Engaging and empowering Singaporeans can reinforce a sense of ownership in the community
By Laurence Lien, Published The Straits Times, 27 Jul 2013
THREE years ago, I spent seven weeks in the United States on a fellowship programme meeting leaders in the non-profit and community sector.
One highlight was a visit to Boston's Dudley Street Neighbourhood Initiative (DSNI), a celebrated example of community development.
DSNI had done something remarkable: turning around a devastated neighbourhood that resembled bombed-out Beirut in the 1980s, into a thriving and engaged community today.
They did this progressively by empowering residents to organise, plan for, create and control the neighbourhood they lived in.
What can we in Singapore learn from successes like theirs?
The key ingredients for successful community building are not specific programmes or initiatives, but a process-driven approach that values and believes in people.
- First, we need strong belief in the strengths of people in the community to initiate positive action, without reliance on state help or resources from outside the community. The approach must be entirely bottom up.
The ground-up engagement promotes a sense of agency in individuals and reinforces a sense of ownership in the community.
At DSNI, every board member was made up of only residents, and staff members were only facilitators who did not make decisions on behalf of residents.
- Second, there entails genuine belief in empowerment, going well beyond consultation which does not change the power relationship. Empowerment means growing and sharing power, and passing on some control over one's own destiny. Authorities must learn to work with - not for - citizens.
For example, citizens should directly help impoverished citizens in their communities, rather than relying on government and institutional financial assistance schemes to do all the work.
There is a need to strengthen people's confidence in their own capacities and in taking action. This must arise from a community vision that is positive and not driven by anger and complaints.
- Third, good community leadership and facilitation is a requirement. Leadership should come from within the community. Outside expertise can be brought in but they should not lead.
The community organiser at DSNI who hosted me was clear that her role was merely as a facilitator. She and her colleagues were focused on putting power back to the people and empowering them to make good decisions for the benefit of all.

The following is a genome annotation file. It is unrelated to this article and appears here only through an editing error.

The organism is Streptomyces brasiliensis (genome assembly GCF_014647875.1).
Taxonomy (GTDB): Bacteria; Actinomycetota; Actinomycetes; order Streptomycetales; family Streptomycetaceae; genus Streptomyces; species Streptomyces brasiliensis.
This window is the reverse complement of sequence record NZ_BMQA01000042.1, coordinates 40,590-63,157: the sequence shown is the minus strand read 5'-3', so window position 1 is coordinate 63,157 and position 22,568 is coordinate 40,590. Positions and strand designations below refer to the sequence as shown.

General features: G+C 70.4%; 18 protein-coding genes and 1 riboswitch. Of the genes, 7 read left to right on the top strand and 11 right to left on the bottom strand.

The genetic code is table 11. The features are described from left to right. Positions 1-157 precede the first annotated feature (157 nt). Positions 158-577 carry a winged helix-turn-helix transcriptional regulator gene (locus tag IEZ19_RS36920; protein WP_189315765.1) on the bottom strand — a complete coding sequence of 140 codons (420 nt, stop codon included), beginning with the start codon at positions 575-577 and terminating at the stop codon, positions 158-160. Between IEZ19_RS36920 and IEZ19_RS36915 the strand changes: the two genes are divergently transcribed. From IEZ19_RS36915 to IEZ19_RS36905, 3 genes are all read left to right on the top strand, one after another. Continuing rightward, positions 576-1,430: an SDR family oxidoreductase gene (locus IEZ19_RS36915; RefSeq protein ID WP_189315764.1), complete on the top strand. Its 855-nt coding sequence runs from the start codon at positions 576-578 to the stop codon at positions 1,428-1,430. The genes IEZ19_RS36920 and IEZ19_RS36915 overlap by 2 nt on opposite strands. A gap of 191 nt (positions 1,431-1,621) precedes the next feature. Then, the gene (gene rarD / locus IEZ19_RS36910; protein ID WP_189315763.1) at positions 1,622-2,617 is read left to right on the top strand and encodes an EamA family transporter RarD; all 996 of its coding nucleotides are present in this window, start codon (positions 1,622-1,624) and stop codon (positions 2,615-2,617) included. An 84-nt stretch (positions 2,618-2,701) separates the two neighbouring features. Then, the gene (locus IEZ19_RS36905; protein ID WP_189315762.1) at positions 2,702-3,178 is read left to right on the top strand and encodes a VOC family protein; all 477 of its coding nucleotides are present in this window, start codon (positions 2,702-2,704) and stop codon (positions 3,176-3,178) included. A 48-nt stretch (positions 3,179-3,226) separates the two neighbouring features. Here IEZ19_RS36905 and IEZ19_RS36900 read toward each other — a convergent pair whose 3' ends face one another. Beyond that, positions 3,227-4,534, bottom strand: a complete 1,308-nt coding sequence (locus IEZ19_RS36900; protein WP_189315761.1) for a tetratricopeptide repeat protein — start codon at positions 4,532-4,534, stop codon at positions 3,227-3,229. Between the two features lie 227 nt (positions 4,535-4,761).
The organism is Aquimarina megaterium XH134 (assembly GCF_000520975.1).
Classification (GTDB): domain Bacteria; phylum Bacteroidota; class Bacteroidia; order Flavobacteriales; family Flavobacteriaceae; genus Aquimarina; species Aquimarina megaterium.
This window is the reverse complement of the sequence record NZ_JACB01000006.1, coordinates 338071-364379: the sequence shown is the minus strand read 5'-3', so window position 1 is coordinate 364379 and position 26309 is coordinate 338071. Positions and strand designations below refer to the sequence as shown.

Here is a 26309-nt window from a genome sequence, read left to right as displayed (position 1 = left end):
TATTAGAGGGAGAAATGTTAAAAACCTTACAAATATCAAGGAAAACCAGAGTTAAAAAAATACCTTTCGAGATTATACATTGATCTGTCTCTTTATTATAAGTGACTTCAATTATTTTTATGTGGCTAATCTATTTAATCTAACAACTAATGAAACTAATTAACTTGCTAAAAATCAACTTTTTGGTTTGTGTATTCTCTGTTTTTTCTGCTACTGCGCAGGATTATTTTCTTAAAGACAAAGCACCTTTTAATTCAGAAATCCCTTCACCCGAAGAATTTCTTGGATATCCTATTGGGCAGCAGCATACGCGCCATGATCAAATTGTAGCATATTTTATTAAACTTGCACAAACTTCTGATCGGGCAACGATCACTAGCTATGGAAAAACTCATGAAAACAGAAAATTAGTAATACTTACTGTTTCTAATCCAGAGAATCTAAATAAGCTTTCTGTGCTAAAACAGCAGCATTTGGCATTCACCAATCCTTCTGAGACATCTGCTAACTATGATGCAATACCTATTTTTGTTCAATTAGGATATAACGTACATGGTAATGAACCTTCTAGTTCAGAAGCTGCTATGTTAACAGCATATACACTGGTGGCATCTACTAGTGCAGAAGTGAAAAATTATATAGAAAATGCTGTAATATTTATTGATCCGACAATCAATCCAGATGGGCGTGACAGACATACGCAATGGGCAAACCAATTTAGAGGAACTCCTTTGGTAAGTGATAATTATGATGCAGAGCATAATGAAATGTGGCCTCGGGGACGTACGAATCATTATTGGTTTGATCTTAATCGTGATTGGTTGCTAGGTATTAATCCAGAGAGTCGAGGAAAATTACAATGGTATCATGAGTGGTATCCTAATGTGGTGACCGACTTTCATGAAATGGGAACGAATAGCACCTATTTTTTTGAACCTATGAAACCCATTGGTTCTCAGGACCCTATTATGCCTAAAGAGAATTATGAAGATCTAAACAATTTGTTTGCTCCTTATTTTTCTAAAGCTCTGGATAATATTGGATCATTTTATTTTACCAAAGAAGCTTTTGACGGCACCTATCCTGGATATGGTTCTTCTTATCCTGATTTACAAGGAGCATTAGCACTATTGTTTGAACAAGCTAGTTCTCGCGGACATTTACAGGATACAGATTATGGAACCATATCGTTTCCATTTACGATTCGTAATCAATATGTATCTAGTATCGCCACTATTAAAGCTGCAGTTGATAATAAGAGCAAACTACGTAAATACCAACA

In Singapore, we talk about creating a society with a greater sense of togetherness. But the most we see are sporadic sparks of the kampung spirit, hardly the bonfire that we desire.
Instead, there are increasing incidents of neighbourly disputes and lower levels of trust. A silver lining, however, is a recent rise in informal volunteerism. A good example of this is the SG Haze Rescue.
This group used online platforms to mobilise community efforts to channel manpower and resources to those in Singapore that needed help most during the haze. It showed that ground-up initiatives can be even more effective than agency-driven efforts.
A kampung spirit is not simply something nice to have. Dynamic communities are critical to our personal well-being as well as social cohesion.
Reviving our kampung spirit is a key theme of Our Singapore Conversation. With more complex social challenges emerging, like ageing and families increasingly unable to be the first line of care and support, communities must step in.
For example, Singapore has some 150 psychiatrists serving 500,000 who are likely to suffer some mental health problem in their lifetime. Community support is critical to shore up mental wellness in our population.
But in Singapore, many agencies, whether from the public or people sector, do not know how to lead by stepping back. Currently, government agencies often practise consultation, but retain decision-making powers.
Government agencies are concerned about handing over ownership for many reasons. These include public pressure to act and take control, anxiety about appearing weak, and the need to be accountable to their superiors.